Virtual and augmented reality maintenance training
Total Project Value (AUD)
IMCRC Funding (AUD)
Currently, Australia has a significant shortage of workers qualified to maintain hydraulic machinery.
In 2020, HYDAC Australia partnered with Deakin University to bridge this skills gap. The solution? A virtual reality technology that enabled HYDAC to remotely deliver its nationally recognised training courses in hydraulics.
After successfully prototyping the technology, HYDAC embarked on a 13-month collaboration with Deakin Motion Lab and IMCRC to develop the virtual and augmented reality solution for commercial use.
According to HYDAC Australia’s Managing Director, Mark Keen, the IMCRC-facilitated research collaboration greatly enhanced the features and functionality of HYDAC’s technology.
“This project has transformed HYDAC’s initial concept to an exciting, engaging mixed reality training environment that supports collaboration and delivers a virtual hands-on experience,” he said.
“Through the HoloLens, trainees on the ground can receive real-time assistance from a master technician. Despite being at separate locations, the master technician can provide verbal guidance, send technical documentation and review and assess the trainee’s completed work.”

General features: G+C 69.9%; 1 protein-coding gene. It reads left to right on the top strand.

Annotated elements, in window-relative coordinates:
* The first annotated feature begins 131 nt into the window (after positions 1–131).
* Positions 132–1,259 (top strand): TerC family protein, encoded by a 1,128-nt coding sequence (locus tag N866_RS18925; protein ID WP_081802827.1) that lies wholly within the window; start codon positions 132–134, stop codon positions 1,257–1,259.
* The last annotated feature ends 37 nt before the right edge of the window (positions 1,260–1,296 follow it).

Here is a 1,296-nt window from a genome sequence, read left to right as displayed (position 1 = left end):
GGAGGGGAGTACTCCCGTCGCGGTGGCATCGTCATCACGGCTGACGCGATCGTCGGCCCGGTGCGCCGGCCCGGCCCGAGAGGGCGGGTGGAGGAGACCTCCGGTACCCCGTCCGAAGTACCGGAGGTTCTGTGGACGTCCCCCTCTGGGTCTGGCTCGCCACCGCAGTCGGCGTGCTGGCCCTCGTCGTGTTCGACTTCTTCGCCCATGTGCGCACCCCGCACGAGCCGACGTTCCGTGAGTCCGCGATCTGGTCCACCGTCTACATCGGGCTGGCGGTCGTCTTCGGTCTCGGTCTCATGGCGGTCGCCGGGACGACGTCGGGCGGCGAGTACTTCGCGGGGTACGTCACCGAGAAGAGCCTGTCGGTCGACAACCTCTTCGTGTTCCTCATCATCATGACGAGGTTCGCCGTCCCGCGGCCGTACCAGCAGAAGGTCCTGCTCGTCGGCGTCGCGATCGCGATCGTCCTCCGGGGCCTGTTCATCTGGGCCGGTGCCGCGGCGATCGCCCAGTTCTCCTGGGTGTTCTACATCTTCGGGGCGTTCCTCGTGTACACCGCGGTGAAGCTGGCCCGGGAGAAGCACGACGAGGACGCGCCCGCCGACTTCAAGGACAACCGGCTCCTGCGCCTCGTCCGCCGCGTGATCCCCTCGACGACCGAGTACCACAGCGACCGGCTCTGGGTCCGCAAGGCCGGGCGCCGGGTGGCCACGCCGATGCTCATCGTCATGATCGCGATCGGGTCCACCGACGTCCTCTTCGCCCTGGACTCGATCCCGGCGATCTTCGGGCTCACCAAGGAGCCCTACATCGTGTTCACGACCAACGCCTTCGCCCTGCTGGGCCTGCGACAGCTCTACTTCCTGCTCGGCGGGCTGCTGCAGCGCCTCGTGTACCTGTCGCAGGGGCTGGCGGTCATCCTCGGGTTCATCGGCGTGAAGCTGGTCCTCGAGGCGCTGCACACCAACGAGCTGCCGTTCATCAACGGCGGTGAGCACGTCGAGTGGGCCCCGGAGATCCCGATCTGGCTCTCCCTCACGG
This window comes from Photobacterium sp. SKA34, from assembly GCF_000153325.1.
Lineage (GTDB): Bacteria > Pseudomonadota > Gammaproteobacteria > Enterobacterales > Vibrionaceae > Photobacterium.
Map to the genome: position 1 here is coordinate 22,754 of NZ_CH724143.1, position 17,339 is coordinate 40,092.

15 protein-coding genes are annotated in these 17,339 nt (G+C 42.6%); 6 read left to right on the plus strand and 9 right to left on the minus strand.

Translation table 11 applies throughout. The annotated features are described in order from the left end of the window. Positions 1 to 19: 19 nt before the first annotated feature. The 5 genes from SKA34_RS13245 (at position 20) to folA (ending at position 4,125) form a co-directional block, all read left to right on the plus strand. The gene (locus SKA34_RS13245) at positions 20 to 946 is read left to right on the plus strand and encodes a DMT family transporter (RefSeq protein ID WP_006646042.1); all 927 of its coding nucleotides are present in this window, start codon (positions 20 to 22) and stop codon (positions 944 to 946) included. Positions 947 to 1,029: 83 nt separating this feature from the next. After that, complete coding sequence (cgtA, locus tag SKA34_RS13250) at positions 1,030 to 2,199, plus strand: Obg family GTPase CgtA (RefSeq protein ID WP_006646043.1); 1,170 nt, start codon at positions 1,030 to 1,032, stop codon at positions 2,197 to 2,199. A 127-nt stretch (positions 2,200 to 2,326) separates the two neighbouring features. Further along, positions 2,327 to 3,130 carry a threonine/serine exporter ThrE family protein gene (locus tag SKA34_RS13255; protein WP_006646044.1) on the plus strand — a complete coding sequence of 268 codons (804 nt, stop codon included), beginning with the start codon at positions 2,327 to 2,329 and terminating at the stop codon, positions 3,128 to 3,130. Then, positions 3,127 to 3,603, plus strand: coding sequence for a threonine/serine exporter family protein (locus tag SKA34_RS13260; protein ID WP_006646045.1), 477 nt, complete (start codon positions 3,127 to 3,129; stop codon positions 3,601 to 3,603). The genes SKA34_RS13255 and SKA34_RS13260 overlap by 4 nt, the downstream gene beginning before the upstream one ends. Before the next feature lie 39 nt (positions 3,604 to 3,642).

Key to developing the innovative training solution was IMCRC’s structured, milestone focused approach, which ensured HYDAC was guided by strategic and commercial objectives.
“The collaboration with Deakin Motion.Lab and IMCRC has been seamless. Collectively, our team had the breadth and depth of experience we needed to navigate the unknowns of virtual reality and move from prototype to commercialisation,” Mr. Keen said.
For HYDAC, the opportunity to access assistance and funding from IMCRC was the catalyst for moving forward with the project.
“It’s been a tremendous collaboration that has generated unexpected commercial opportunities,” Keen said.
“We started out by designing a mixed-reality solution for HYDAC’s existing customers. But what we ended up creating has applications across many industrial sectors.
“It’s particularly relevant for businesses based in remote locations or those requiring high-risk maintenance work, including defence, mining and agriculture.
“This project has also catalysed further investment into virtual reality research with Deakin, enabling two PhD students to continue advancing HYDAC’s technology for other applications.
“It’s a great result, and IMCRC’s support has been critical to achieving this outcome. We couldn’t have asked for more,” Mr.Keen concluded.
The collaboration with Deakin Motion.Lab and IMCRC has been seamless. Collectively, our team had the breadth and depth of experience we needed to navigate the unknowns of virtual reality and move from prototype to commercialisation.
Managing Director, HYDAC Australia